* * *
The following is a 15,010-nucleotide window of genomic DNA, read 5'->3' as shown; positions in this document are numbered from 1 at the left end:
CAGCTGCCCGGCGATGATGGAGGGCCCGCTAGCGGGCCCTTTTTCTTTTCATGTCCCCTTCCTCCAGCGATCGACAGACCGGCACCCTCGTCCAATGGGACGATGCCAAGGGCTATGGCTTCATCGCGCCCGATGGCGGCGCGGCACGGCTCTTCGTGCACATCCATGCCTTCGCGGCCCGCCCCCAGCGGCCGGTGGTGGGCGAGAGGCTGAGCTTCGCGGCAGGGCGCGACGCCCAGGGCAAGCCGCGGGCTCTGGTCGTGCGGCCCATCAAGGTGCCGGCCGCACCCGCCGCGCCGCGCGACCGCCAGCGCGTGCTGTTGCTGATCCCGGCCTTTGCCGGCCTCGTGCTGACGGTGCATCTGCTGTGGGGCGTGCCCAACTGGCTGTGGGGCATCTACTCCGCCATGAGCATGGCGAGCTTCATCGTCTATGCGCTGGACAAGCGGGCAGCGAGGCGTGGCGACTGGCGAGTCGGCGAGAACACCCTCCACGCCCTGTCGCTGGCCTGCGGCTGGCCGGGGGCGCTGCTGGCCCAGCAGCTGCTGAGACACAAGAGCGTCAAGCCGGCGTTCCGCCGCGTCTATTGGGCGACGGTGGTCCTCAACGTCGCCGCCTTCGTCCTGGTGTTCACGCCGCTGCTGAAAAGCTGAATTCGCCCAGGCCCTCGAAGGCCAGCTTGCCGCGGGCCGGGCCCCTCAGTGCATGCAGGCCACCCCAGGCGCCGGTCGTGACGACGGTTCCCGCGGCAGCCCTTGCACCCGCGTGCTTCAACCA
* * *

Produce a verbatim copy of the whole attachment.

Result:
The following is a 15,010-nucleotide window of genomic DNA, read 5'->3' as shown; positions in this document are numbered from 1 at the left end:
CAGCTGCCCGGCGATGATGGAGGGCCCGCTAGCGGGCCCTTTTTCTTTTCATGTCCCCTTCCTCCAGCGATCGACAGACCGGCACCCTCGTCCAATGGGACGATGCCAAGGGCTATGGCTTCATCGCGCCCGATGGCGGCGCGGCACGGCTCTTCGTGCACATCCATGCCTTCGCGGCCCGCCCCCAGCGGCCGGTGGTGGGCGAGAGGCTGAGCTTCGCGGCAGGGCGCGACGCCCAGGGCAAGCCGCGGGCTCTGGTCGTGCGGCCCATCAAGGTGCCGGCCGCACCCGCCGCGCCGCGCGACCGCCAGCGCGTGCTGTTGCTGATCCCGGCCTTTGCCGGCCTCGTGCTGACGGTGCATCTGCTGTGGGGCGTGCCCAACTGGCTGTGGGGCATCTACTCCGCCATGAGCATGGCGAGCTTCATCGTCTATGCGCTGGACAAGCGGGCAGCGAGGCGTGGCGACTGGCGAGTCGGCGAGAACACCCTCCACGCCCTGTCGCTGGCCTGCGGCTGGCCGGGGGCGCTGCTGGCCCAGCAGCTGCTGAGACACAAGAGCGTCAAGCCGGCGTTCCGCCGCGTCTATTGGGCGACGGTGGTCCTCAACGTCGCCGCCTTCGTCCTGGTGTTCACGCCGCTGCTGAAAAGCTGAATTCGCCCAGGCCCTCGAAGGCCAGCTTGCCGCGGGCCGGGCCCCTCAGTGCATGCAGGCCACCCCAGGCGCCGGTCGTGACGACGGTTCCCGCGGCAGCCCTTGCACCCGCGTGCTTCAACCA